Today, AFW received an email update from.
Like AFW, you might be wondering what Advanced Energy Economy is. AFW receives many unsolicited emails. What caught our eye about this particular email was the sender – Graham Richard, former City of Fort Wayne Mayor.
From Graham Richard, CEO Advanced Energy Econmy
October 3, 2012
It is fall in Fort Wayne, Indiana, my hometown. Football fans are talking about favorite teams and autumn leaves are beginning to fall on campaign signs as they pop up in front yards. This year I will miss the hometown football and political rivalries. I am on the road with my new job at Advanced Energy Economy.
What am I hearing as I travel? I hear more and more people talking about the future direction of our country. Even against a backdrop of negative campaign ads, good conversations are taking place. I believe when Americans get talking, we make progress. That includes the subject of my focus these days – energy.
In trips to the Democratic and Republican Conventions and to cities around the country I hear people talking about energy. This is a more pronounced discussion about energy issues than I have heard in my lifetime. At AEE, we also see it in the research we conduct: in overwhelming numbers, Americans see advanced energy as important to our future.
Nearly 90 percent of likely voters insaid it’s important to our future; in , 77 percent said it is important for the next President to make growing and developing advanced energy to power America’s economy a top priority. In the 12 states most up for grabs in the coming election, 86 percent of voters believe it is important for U.S. political leaders to do more to further advanced energy – including 80 percent of Republicans in these “swing states.”
I’ve been looking at polling data all my adult life, and I’ve never seen anything like these numbers. They provide solid evidence of the message I took to Tampa and Charlotte, along with the rest of the AEE team: The opportunity represented by advanced energy is something the entire country can get behind, as part of a national reconciliation that gets our economy moving.
It’s a message that resonates not only with politicos, but with everyone I meet, wherever I go. “Advanced energy” is a new concept to most people, but when they understand that it means energy that is secure, clean, and affordable, they support it. When they hear that it means putting the best available commercial technologies to work meeting energy needs today and tomorrow, they get it. They see the value in becoming less dependent on foreign oil. They see the opportunity for technology and business innovation to make our energy sources cleaner and more affordable. And, most importantly, they see the potential for business and job growth in putting American ingenuity to work – in creating a smarter energy future for the U.S. and the world.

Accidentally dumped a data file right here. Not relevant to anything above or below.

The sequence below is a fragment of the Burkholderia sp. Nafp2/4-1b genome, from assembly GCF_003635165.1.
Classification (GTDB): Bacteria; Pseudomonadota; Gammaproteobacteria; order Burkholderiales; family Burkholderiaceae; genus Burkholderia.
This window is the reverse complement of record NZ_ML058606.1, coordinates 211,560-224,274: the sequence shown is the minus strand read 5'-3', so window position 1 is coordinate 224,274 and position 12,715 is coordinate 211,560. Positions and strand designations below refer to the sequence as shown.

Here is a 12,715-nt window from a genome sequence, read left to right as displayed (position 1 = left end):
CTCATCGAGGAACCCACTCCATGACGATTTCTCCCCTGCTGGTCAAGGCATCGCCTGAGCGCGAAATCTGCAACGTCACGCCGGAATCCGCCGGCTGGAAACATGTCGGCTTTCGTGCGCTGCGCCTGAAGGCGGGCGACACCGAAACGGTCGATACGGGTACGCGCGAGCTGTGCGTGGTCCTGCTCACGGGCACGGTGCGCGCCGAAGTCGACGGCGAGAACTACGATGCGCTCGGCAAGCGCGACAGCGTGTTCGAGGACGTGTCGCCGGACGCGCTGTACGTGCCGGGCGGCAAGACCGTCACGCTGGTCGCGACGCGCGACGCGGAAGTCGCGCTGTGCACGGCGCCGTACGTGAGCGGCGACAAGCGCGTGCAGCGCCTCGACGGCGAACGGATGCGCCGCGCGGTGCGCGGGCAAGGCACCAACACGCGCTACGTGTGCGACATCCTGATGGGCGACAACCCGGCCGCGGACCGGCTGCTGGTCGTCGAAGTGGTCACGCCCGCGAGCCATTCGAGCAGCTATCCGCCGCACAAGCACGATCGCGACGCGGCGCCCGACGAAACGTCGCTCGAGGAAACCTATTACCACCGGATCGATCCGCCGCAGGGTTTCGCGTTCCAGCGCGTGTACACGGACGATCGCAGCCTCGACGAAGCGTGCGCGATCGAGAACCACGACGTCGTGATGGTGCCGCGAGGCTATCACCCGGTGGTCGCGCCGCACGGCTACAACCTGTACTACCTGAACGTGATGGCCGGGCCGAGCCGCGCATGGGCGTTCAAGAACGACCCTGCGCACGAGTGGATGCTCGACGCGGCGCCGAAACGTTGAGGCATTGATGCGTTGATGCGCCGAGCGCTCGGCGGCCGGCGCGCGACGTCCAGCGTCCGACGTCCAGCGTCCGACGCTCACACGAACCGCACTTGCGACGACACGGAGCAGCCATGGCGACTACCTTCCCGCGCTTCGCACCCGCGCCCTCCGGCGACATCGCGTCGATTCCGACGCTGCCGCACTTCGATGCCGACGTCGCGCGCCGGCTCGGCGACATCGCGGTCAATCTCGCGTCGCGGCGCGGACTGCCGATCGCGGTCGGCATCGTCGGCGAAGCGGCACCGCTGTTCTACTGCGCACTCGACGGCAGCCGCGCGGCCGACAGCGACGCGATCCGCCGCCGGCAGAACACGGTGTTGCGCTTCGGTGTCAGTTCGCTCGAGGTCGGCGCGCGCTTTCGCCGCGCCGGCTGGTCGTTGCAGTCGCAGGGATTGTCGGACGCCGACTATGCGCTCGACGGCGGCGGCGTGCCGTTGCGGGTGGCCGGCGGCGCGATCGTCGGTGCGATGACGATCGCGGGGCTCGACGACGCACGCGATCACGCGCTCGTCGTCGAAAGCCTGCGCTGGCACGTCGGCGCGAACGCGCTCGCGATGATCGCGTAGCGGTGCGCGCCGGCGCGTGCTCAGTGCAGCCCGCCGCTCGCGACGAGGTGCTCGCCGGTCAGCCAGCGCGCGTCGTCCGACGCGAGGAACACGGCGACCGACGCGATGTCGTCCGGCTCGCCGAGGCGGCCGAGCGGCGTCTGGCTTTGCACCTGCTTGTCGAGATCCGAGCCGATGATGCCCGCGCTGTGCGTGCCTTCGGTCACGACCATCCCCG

What surprises them is when they hear that advanced energy is not just a hope for the future, but a reality today. They are surprised when I tell them that there are 14,500 advanced energy jobs in Ohio today. There are more than 11,000 advanced energy jobs in Arkansas today. And in the U.S. overall, advanced energy jobs total nearly 700,000 now. And we are at an early stage. That’s because advanced energy is not just an industry, but also the foundation for economic transformation – the cornerstone of an advanced energy economy.
That’s what AEE is all about – building a strong U.S. industry that leads a global energy transformation. Worldwide energy demand is projected to grow by more than a third by 2030. That is an enormous market opportunity. AEE’s job is to create the conditions for U.S. companies and workers to make the most of it. If we all do that well, that means opportunity and jobs for Americans.
That is why, in the coming months, we will be launching three strategic initiatives to deliver on that goal:
[li]Positive Energy Campaign: After the election and into next year, we will take the Positive Energy image-building campaign we tested in and this summer to some of the biggest media markets and influence centers in the country – New York City; Washington, DC; and Northern California – as we work to reshape the public narrative about advanced energy.[/li]
[li]Public Utility Commission Engagement: PUCs are often obscure state bodies whose rulings have tremendous impacts on potential market opportunities for advanced energy companies. With a board of advisors made up of former PUC commissioners from both political parties and four distinct regions of the country, AEE and the AEE Institute, our charitable affiliate, will provide resources on how PUCs work and help the industry and our state partners impact these commissions and their decisions.[/li]
[li]Federal Tax and Budget Policy: With the fiscal cliff looming at the end of this year and an uncertain future for numerous advanced energy tax policies, AEE will directly engage on federal tax and budget issues during the upcoming lame-duck session and continuing into the new Congress by offering a cross-technology case for market-driven, innovation-oriented federal policy.[/li]
I am excited about all this. I share this news with you as friends and colleagues – some of you long-time associates, others new. I hope you don’t mind hearing from me every few months about my efforts to take AEE, and the vital industry it represents, to new heights. I look forward to keeping you up to date on my progress, and AEE’s.
Please remember to vote,
GR [Graham Richard]